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Monday - July 30, 2007

From: Austin , TX
Region: Southwest
Topic: Shade Tolerant
Title: Native alterrnatives for Bermuda grass in shade
Answered by: Barbara Medford

QUESTION:

I have Bermuda Tif 419 on my lawn. As expected, there are small areas in the shade that the Bermuda is not doing well in. What would happen if I spread Zoysia seed in those shady areas? Would it grow amongst the last vestiges of Bermuda? Would it blend well? Would it take over parts of the Bermuda beyond the shady areas? Thanks so much for your great advice!

ANSWER:

Zoysia represents eight species of creeping grasses native to southeastern and eastern Asia and Australasia, found in coastal areas of grasslands. It will tolerate temperature variations, shade or water scarcity and therefore probably would help to fill in the shade that is causing the Bermuda grass to decline. Bermudagrass is also a non-native grass, a native of Africa, and has escaped to be a weed in lawns and flower beds in the U.S., especially in the South.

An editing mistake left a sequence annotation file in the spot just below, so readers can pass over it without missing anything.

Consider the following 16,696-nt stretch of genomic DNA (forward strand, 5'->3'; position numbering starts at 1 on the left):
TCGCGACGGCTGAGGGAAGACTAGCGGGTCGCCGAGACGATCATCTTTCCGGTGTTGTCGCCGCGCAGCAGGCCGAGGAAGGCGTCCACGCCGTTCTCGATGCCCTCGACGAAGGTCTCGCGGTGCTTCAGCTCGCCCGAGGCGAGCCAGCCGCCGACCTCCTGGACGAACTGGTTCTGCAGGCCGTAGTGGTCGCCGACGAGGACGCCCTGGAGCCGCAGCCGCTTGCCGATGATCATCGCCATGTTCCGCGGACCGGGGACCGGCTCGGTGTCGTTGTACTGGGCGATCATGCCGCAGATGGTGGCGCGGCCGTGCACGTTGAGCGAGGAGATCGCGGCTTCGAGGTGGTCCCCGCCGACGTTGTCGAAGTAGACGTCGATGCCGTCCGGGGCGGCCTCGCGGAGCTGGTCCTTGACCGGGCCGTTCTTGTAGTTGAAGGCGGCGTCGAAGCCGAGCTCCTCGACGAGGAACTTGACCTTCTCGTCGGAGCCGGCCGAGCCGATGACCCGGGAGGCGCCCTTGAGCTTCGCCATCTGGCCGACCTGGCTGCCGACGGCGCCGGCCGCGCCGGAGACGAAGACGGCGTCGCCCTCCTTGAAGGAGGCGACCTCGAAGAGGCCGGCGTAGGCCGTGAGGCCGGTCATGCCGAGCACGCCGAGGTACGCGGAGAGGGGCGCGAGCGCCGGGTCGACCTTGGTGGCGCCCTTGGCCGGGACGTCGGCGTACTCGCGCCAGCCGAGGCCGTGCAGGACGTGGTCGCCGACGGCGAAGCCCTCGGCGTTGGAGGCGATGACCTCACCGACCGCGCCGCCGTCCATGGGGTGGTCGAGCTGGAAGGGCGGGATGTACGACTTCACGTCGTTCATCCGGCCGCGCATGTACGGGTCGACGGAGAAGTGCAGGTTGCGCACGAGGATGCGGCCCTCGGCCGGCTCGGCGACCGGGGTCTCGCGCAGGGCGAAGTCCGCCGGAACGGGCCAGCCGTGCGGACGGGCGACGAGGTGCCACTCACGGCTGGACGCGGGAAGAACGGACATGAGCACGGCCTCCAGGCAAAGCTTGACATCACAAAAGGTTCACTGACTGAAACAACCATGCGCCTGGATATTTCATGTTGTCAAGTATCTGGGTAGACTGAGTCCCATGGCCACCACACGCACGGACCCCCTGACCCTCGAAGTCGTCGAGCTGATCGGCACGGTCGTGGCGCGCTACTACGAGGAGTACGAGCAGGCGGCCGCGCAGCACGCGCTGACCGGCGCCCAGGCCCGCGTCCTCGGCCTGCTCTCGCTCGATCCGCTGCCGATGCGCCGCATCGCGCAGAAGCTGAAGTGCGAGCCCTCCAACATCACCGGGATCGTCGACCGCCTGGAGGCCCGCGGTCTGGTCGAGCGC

We at the Lady Bird Johnson Wildflower Center are dedicated to promoting and protecting native plants. So, might we tempt you to another alternative for the shady areas in your lawn? We understand that your goal, and probably that of your neighbors, is to have a smooth and well-mowed lawn. But what if you could plant some low-growing, perhaps flowering, native plants in that shade? You wouldn't have to mow it, it would take less water and fertilizer, and make an attractive contrast to your lawn. Our suggestion is to plant native plants in that shady area that can take sun or shade, will bloom and, in general, be in contrast to the smoothly mowed lawn. Some good ones we can suggest are: Calyptocarpus vialis (straggler daisy), Heuchera rubescens var. versicolor (pink alumroot) , Ruellia nudiflora (violet wild petunia) , Ruellia occidentalis (western wild petunia) , Salvia lyrata (lyreleaf sage) , and Chasmanthium latifolium (Indian woodoats) . And two favorite low-growing ground covers with interesting leaves and gray-green color are Dichondra micrantha (Asian ponysfoot) (this really is native, not Asian in origin) and Dichondra argentea (silver ponysfoot) .

If you are interested in finding out more about these plants and where they may be obtained, go to the Supplier's Directory where you can search by area and find the locations of native plant suppliers that may be a source for the plants you choose.

 

From the Image Gallery




Lyreleaf sage
Salvia lyrata

Violet ruellia
Ruellia nudiflora

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